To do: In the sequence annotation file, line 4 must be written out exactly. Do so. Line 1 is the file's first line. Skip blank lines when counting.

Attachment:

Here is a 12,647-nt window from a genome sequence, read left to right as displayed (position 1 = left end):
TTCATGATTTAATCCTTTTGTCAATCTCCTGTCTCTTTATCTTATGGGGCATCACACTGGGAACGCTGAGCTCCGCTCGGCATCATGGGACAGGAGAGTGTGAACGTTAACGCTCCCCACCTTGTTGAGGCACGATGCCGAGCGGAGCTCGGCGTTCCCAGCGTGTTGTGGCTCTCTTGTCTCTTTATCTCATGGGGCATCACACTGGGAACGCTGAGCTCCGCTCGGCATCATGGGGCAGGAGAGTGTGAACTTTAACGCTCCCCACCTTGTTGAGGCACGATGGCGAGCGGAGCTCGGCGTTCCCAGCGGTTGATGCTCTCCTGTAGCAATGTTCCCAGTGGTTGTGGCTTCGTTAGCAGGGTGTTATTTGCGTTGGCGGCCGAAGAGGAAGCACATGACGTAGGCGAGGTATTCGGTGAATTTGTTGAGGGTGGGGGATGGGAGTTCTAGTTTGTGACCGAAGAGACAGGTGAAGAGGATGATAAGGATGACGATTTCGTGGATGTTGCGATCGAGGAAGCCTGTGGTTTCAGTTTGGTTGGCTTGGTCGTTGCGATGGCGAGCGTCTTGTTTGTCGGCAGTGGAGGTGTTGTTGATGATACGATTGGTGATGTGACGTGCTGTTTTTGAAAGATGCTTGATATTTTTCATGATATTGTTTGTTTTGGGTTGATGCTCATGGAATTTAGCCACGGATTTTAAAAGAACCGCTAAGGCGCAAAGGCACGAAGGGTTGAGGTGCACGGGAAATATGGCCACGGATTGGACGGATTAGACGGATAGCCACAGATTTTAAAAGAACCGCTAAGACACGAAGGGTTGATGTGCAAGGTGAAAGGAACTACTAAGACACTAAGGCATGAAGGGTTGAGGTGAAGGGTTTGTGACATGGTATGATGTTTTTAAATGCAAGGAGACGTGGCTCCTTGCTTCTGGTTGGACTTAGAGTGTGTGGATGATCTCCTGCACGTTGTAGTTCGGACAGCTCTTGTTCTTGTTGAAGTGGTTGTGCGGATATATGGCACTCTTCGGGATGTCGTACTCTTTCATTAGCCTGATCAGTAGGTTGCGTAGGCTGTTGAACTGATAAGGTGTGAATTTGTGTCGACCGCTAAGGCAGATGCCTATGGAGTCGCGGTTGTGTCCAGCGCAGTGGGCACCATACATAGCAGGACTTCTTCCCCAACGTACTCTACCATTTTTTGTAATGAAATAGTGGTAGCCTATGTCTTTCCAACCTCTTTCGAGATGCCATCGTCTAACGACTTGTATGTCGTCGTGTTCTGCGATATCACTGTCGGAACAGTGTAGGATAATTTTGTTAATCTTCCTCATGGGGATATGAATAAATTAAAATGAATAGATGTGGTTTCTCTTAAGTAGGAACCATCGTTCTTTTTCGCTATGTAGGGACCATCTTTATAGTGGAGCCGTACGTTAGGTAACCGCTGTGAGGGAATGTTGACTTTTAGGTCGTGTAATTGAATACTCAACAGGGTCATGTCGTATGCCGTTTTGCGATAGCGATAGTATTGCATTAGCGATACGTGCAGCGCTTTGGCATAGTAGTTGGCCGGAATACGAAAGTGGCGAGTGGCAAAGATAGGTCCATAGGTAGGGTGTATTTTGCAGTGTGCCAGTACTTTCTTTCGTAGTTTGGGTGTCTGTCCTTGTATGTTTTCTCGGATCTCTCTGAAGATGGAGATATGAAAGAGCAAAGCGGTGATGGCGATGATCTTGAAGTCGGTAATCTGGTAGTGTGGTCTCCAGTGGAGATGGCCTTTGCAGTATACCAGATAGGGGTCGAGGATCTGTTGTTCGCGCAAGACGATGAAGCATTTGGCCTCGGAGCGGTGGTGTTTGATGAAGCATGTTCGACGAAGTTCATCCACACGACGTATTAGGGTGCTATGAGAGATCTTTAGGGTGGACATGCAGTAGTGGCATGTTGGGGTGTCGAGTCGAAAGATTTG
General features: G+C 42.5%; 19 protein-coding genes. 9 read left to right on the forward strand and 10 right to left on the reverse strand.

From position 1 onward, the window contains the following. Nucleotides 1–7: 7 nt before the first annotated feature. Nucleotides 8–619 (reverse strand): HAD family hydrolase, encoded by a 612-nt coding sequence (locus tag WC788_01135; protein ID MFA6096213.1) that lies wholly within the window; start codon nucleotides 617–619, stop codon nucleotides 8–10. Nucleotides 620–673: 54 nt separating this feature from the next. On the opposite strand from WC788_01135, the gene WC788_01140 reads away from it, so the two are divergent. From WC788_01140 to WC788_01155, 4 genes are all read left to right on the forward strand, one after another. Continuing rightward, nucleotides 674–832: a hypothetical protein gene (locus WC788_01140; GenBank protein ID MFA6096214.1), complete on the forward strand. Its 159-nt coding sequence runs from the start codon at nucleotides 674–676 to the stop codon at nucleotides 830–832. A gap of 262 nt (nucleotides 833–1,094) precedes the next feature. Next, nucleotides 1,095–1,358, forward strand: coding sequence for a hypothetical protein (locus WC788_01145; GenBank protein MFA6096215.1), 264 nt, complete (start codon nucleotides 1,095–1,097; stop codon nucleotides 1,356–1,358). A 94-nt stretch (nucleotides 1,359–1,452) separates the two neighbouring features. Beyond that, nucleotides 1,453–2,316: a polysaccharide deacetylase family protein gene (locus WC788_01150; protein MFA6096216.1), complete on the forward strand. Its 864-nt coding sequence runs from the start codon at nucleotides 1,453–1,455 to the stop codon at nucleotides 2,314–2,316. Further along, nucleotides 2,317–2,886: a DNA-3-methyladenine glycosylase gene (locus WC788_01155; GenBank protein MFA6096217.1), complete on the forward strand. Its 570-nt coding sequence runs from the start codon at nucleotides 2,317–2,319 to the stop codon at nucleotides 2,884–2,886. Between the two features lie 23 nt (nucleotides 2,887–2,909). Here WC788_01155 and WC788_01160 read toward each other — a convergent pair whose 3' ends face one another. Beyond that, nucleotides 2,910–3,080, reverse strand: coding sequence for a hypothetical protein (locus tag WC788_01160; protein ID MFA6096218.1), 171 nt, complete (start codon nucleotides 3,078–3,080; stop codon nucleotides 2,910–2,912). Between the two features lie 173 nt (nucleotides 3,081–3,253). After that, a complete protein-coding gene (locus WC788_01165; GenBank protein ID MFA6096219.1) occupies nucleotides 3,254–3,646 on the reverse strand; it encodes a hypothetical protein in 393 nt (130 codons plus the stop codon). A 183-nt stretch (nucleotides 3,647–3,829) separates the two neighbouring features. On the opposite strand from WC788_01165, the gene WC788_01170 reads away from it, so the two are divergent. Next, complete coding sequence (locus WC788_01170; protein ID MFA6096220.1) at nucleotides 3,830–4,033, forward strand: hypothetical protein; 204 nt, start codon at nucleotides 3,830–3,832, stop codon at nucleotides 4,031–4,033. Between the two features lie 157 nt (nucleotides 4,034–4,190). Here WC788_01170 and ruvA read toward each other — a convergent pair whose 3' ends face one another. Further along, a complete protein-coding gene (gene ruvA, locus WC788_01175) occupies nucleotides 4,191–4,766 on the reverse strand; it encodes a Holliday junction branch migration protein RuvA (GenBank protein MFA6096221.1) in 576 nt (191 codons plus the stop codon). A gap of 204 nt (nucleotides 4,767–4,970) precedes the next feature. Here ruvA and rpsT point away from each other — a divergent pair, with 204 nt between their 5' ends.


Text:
From position 1 onward, the window contains the following. Nucleotides 1–7: 7 nt before the first annotated feature. Nucleotides 8–619 (reverse strand): HAD family hydrolase, encoded by a 612-nt coding sequence (locus tag WC788_01135; protein ID MFA6096213.1) that lies wholly within the window; start codon nucleotides 617–619, stop codon nucleotides 8–10. Nucleotides 620–673: 54 nt separating this feature from the next. On the opposite strand from WC788_01135, the gene WC788_01140 reads away from it, so the two are divergent. From WC788_01140 to WC788_01155, 4 genes are all read left to right on the forward strand, one after another. Continuing rightward, nucleotides 674–832: a hypothetical protein gene (locus WC788_01140; GenBank protein ID MFA6096214.1), complete on the forward strand. Its 159-nt coding sequence runs from the start codon at nucleotides 674–676 to the stop codon at nucleotides 830–832. A gap of 262 nt (nucleotides 833–1,094) precedes the next feature. Next, nucleotides 1,095–1,358, forward strand: coding sequence for a hypothetical protein (locus WC788_01145; GenBank protein MFA6096215.1), 264 nt, complete (start codon nucleotides 1,095–1,097; stop codon nucleotides 1,356–1,358). A 94-nt stretch (nucleotides 1,359–1,452) separates the two neighbouring features. Beyond that, nucleotides 1,453–2,316: a polysaccharide deacetylase family protein gene (locus WC788_01150; protein MFA6096216.1), complete on the forward strand. Its 864-nt coding sequence runs from the start codon at nucleotides 1,453–1,455 to the stop codon at nucleotides 2,314–2,316. Further along, nucleotides 2,317–2,886: a DNA-3-methyladenine glycosylase gene (locus WC788_01155; GenBank protein MFA6096217.1), complete on the forward strand. Its 570-nt coding sequence runs from the start codon at nucleotides 2,317–2,319 to the stop codon at nucleotides 2,884–2,886. Between the two features lie 23 nt (nucleotides 2,887–2,909). Here WC788_01155 and WC788_01160 read toward each other — a convergent pair whose 3' ends face one another. Beyond that, nucleotides 2,910–3,080, reverse strand: coding sequence for a hypothetical protein (locus tag WC788_01160; protein ID MFA6096218.1), 171 nt, complete (start codon nucleotides 3,078–3,080; stop codon nucleotides 2,910–2,912). Between the two features lie 173 nt (nucleotides 3,081–3,253). After that, a complete protein-coding gene (locus WC788_01165; GenBank protein ID MFA6096219.1) occupies nucleotides 3,254–3,646 on the reverse strand; it encodes a hypothetical protein in 393 nt (130 codons plus the stop codon). A 183-nt stretch (nucleotides 3,647–3,829) separates the two neighbouring features. On the opposite strand from WC788_01165, the gene WC788_01170 reads away from it, so the two are divergent. Next, complete coding sequence (locus WC788_01170; protein ID MFA6096220.1) at nucleotides 3,830–4,033, forward strand: hypothetical protein; 204 nt, start codon at nucleotides 3,830–3,832, stop codon at nucleotides 4,031–4,033. Between the two features lie 157 nt (nucleotides 4,034–4,190). Here WC788_01170 and ruvA read toward each other — a convergent pair whose 3' ends face one another. Further along, a complete protein-coding gene (gene ruvA, locus WC788_01175) occupies nucleotides 4,191–4,766 on the reverse strand; it encodes a Holliday junction branch migration protein RuvA (GenBank protein MFA6096221.1) in 576 nt (191 codons plus the stop codon). A gap of 204 nt (nucleotides 4,767–4,970) precedes the next feature. Here ruvA and rpsT point away from each other — a divergent pair, with 204 nt between their 5' ends.